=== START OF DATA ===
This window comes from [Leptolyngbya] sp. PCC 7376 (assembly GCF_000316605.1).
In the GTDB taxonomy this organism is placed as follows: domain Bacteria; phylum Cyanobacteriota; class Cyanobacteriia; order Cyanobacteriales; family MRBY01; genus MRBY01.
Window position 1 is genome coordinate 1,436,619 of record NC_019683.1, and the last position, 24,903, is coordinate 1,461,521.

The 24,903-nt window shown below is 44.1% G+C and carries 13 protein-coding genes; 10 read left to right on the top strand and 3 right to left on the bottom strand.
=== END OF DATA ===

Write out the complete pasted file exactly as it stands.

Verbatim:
This window comes from [Leptolyngbya] sp. PCC 7376 (assembly GCF_000316605.1).
In the GTDB taxonomy this organism is placed as follows: domain Bacteria; phylum Cyanobacteriota; class Cyanobacteriia; order Cyanobacteriales; family MRBY01; genus MRBY01.
Window position 1 is genome coordinate 1,436,619 of record NC_019683.1, and the last position, 24,903, is coordinate 1,461,521.

The 24,903-nt window shown below is 44.1% G+C and carries 13 protein-coding genes; 10 read left to right on the top strand and 3 right to left on the bottom strand.